(Or at least most of them… in a couple of cases faithless electors added to a third candidate’s total, but the candidate also got other electoral votes by the normal means… and the 1960 case was interesting too as some of the electors were actually directly elected as unpledged electors… some of whom voted for Byrd, who wasn’t actually running.)

Given that, you could discount 5 of those 10 elections. Even so, you are left with 5 elections (20% of the elections) where a third person “legitimately” earned electoral votes. Which is more often than I would have thought.

Now granted, while the last “faithless elector” incident was very recent… the 2004 election… the last time a third candidate actually “won” electors was 1968, a full 40 years ago. So we’re a bit overdue! It doesn’t look all that likely this time around, but perhaps in 2012. :-)

But maybe we could have a faithless elector or two. That could be fun. :-)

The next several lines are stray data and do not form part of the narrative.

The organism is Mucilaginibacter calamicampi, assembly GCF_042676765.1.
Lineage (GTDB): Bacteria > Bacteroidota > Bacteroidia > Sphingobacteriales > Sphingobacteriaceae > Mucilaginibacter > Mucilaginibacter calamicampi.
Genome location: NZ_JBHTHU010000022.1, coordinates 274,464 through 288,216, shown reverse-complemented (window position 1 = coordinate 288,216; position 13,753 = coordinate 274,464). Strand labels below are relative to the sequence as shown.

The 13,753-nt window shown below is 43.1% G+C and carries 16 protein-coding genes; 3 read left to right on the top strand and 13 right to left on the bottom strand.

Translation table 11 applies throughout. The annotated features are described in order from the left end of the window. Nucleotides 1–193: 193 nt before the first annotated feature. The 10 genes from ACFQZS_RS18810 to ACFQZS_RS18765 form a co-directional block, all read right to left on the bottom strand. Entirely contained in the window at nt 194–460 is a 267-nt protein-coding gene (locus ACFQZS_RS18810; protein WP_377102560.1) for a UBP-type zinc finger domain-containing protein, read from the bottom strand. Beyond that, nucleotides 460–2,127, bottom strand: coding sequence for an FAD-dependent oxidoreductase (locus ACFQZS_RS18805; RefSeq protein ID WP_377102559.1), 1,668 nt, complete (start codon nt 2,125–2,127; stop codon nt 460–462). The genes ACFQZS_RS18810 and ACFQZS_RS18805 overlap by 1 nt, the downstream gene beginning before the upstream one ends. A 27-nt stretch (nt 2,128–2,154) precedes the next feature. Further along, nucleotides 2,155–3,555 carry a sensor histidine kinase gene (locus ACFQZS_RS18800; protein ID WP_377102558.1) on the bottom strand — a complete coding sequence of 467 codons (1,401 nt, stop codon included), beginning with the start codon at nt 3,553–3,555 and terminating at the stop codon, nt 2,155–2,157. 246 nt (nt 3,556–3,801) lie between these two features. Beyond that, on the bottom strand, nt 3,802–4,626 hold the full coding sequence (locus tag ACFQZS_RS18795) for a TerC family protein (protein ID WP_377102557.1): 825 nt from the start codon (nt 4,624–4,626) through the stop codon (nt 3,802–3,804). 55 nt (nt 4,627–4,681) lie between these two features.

Electoral College: Nebraska Strengthens More for McCain

It is McCain’s turn for good polling news today. The latest poll in Nebraska moves the state to a greater than 10% lead for McCain, putting it into the “Strong McCain” category. A special note about Nebraska. It is one of two states (the other being Maine) that does not choose to allocate its electoral votes on a winner take all basis, but rather by congressional district. Unless it was a toss up state though (which it obviously is not at this moment) it is unlikely that it will actually split its electoral vote. (Maine by the way, is Strong Obama, so it is also unlikely to actually split.)

Current Summary:

McCain Best Case – McCain 313, Obama 225
Obama Best Case – Obama 333, McCain 205

And if everybody gets their leans (and Obama gets DC) – Obama 277, McCain 261

Thinking about Nebraska and Maine, it is interesting to note that ultimately each state can choose how it allocates electoral votes. It is only by long standing tradition that it is winner take all based on a popular vote. Any state that wanted to could just as easily change their state laws to have the legislature choose the electors, or the governor. Or for that matter they could choose to have them selected as winning prizes in the state lottery. It is completely up to the states. It is actually kind of a shame that states are not more creative on this.

I still remain in favor of the notion of appointing electors well in advance of the election from a pool of uncommitted people, and having them actually have to be convinced by the candidates to choose one or the other.

That would be different. :-)